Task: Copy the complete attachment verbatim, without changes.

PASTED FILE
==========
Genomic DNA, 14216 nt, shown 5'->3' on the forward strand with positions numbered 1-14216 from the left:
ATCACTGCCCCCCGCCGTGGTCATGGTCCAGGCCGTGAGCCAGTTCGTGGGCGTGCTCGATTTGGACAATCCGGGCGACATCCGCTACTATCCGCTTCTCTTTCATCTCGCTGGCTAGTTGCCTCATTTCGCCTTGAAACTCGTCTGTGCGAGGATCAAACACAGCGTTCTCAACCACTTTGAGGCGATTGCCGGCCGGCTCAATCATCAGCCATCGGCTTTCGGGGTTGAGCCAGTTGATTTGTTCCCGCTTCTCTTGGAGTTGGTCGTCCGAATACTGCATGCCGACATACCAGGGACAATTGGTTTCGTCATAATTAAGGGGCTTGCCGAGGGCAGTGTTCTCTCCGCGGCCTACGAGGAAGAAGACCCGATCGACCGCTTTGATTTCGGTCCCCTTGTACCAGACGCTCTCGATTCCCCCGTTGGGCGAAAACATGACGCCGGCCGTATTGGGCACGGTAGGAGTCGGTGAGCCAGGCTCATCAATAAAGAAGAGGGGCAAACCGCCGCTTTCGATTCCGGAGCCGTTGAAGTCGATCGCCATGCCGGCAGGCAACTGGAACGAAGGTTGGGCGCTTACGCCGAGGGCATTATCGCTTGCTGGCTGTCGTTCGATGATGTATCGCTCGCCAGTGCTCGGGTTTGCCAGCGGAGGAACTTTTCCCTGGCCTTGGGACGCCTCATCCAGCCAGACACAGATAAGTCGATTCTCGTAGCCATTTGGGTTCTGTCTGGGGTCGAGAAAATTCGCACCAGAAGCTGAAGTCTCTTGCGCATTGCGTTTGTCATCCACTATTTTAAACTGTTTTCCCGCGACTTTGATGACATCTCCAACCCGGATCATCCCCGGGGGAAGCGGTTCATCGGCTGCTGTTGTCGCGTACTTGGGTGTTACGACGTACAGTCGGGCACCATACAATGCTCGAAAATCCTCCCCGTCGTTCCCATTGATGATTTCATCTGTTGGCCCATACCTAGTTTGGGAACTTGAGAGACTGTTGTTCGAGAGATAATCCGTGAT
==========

Genomic DNA, 14216 nt, shown 5'->3' on the forward strand with positions numbered 1-14216 from the left:
ATCACTGCCCCCCGCCGTGGTCATGGTCCAGGCCGTGAGCCAGTTCGTGGGCGTGCTCGATTTGGACAATCCGGGCGACATCCGCTACTATCCGCTTCTCTTTCATCTCGCTGGCTAGTTGCCTCATTTCGCCTTGAAACTCGTCTGTGCGAGGATCAAACACAGCGTTCTCAACCACTTTGAGGCGATTGCCGGCCGGCTCAATCATCAGCCATCGGCTTTCGGGGTTGAGCCAGTTGATTTGTTCCCGCTTCTCTTGGAGTTGGTCGTCCGAATACTGCATGCCGACATACCAGGGACAATTGGTTTCGTCATAATTAAGGGGCTTGCCGAGGGCAGTGTTCTCTCCGCGGCCTACGAGGAAGAAGACCCGATCGACCGCTTTGATTTCGGTCCCCTTGTACCAGACGCTCTCGATTCCCCCGTTGGGCGAAAACATGACGCCGGCCGTATTGGGCACGGTAGGAGTCGGTGAGCCAGGCTCATCAATAAAGAAGAGGGGCAAACCGCCGCTTTCGATTCCGGAGCCGTTGAAGTCGATCGCCATGCCGGCAGGCAACTGGAACGAAGGTTGGGCGCTTACGCCGAGGGCATTATCGCTTGCTGGCTGTCGTTCGATGATGTATCGCTCGCCAGTGCTCGGGTTTGCCAGCGGAGGAACTTTTCCCTGGCCTTGGGACGCCTCATCCAGCCAGACACAGATAAGTCGATTCTCGTAGCCATTTGGGTTCTGTCTGGGGTCGAGAAAATTCGCACCAGAAGCTGAAGTCTCTTGCGCATTGCGTTTGTCATCCACTATTTTAAACTGTTTTCCCGCGACTTTGATGACATCTCCAACCCGGATCATCCCCGGGGGAAGCGGTTCATCGGCTGCTGTTGTCGCGTACTTGGGTGTTACGACGTACAGTCGGGCACCATACAATGCTCGAAAATCCTCCCCGTCGTTCCCATTGATGATTTCATCTGTTGGCCCATACCTAGTTTGGGAACTTGAGAGACTGTTGTTCGAGAGATAATCCGTGAT